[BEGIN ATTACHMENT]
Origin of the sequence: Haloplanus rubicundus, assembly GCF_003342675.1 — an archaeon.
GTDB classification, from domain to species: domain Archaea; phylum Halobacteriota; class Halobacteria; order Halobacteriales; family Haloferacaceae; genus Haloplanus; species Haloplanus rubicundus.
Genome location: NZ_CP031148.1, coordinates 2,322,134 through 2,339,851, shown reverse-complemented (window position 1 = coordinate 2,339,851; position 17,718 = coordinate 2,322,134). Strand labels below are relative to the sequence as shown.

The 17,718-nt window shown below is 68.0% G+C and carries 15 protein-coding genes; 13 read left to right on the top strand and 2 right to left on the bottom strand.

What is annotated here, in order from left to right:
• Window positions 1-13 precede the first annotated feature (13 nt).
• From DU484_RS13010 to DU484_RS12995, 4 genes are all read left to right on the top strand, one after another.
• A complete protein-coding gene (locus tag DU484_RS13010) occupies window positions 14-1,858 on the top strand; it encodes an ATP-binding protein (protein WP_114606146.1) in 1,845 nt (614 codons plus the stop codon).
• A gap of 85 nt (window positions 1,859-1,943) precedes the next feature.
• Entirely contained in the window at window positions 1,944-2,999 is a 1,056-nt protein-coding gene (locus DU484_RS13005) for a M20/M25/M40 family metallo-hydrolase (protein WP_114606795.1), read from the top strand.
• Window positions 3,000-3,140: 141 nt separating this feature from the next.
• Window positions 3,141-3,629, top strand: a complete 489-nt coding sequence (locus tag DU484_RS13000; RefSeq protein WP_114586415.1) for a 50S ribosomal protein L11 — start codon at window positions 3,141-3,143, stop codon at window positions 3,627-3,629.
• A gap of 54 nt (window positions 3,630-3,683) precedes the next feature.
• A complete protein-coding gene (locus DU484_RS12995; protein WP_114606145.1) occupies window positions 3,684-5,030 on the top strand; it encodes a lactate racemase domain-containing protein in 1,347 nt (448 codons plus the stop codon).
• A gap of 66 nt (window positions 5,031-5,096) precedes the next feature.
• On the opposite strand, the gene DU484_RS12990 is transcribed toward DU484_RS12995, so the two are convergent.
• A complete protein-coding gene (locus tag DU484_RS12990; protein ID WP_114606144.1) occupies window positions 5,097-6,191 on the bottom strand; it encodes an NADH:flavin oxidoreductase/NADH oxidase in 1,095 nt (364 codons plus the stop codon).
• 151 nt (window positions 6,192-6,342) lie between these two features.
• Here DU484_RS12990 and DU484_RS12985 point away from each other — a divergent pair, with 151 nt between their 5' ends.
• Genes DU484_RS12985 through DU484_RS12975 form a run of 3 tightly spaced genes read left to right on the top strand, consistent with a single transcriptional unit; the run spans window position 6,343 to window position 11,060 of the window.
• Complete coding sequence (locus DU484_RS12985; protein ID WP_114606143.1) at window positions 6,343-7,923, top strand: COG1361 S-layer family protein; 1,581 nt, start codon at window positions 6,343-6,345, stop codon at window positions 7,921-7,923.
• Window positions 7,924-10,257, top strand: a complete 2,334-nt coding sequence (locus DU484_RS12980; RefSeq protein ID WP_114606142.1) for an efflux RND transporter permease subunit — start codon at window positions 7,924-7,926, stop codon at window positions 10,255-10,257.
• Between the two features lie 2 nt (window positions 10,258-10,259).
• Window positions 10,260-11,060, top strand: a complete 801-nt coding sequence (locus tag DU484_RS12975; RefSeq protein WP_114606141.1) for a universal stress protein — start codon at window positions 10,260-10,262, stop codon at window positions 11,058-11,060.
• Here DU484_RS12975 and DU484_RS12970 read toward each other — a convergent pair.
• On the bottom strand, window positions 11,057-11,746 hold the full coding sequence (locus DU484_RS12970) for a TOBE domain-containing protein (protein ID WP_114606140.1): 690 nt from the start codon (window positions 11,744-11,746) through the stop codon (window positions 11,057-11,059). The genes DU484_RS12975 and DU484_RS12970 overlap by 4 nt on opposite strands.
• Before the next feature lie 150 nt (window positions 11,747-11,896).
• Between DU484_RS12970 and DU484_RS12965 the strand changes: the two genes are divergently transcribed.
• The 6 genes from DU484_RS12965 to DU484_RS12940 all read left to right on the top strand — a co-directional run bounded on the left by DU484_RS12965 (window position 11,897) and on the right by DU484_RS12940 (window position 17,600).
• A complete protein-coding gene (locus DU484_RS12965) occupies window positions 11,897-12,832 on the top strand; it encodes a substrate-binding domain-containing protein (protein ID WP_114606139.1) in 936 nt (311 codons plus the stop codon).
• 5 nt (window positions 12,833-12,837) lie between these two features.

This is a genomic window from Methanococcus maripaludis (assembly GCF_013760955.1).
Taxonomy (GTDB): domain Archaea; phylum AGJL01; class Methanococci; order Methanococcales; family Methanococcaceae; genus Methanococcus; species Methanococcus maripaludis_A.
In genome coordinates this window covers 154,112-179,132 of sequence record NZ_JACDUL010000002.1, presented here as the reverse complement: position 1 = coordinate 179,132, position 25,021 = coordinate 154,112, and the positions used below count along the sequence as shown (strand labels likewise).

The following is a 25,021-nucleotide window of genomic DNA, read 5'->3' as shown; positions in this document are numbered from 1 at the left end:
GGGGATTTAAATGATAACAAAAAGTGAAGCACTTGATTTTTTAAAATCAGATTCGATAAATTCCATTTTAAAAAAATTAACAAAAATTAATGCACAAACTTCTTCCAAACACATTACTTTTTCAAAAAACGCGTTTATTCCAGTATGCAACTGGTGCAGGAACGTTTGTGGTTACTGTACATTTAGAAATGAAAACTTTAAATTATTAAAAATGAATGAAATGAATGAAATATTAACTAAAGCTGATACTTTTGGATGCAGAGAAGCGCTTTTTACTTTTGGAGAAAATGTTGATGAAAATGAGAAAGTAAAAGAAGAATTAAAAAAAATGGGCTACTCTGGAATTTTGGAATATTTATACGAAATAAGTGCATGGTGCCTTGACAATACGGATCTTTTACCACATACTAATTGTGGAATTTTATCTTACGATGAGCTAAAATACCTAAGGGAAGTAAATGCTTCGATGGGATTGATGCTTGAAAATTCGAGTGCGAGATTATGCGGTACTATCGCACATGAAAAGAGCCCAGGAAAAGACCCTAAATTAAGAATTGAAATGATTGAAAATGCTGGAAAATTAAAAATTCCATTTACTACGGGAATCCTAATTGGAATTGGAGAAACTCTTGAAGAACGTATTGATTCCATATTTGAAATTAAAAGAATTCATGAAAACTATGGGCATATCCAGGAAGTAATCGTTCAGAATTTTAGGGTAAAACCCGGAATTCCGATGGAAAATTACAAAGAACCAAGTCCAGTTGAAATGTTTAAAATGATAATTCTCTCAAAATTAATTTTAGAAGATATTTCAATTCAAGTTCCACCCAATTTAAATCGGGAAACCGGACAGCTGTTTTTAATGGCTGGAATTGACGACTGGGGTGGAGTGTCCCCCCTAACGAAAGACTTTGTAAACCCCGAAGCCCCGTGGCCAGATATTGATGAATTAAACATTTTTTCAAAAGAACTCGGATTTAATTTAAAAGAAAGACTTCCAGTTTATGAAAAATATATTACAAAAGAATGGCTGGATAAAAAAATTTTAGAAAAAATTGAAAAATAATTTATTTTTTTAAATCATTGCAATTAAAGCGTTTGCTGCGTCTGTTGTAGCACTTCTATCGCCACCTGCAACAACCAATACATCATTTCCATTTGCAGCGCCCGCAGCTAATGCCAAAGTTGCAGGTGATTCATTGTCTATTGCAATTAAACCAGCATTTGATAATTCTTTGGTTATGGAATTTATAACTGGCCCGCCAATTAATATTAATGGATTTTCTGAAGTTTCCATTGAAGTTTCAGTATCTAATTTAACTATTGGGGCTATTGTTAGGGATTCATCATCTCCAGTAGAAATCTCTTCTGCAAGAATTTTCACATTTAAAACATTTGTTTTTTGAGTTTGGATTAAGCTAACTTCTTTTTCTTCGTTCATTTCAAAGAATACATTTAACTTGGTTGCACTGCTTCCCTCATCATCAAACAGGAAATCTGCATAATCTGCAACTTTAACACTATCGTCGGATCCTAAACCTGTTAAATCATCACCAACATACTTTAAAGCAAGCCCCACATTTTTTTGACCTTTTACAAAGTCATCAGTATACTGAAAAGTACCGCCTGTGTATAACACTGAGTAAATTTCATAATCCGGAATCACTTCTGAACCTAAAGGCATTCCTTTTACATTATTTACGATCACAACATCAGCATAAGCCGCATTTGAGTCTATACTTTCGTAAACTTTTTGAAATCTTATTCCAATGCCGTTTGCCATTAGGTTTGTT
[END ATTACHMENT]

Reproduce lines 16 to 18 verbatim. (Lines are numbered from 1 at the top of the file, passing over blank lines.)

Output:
• On the opposite strand, the gene DU484_RS12990 is transcribed toward DU484_RS12995, so the two are convergent.
• A complete protein-coding gene (locus tag DU484_RS12990; protein ID WP_114606144.1) occupies window positions 5,097-6,191 on the bottom strand; it encodes an NADH:flavin oxidoreductase/NADH oxidase in 1,095 nt (364 codons plus the stop codon).
• 151 nt (window positions 6,192-6,342) lie between these two features.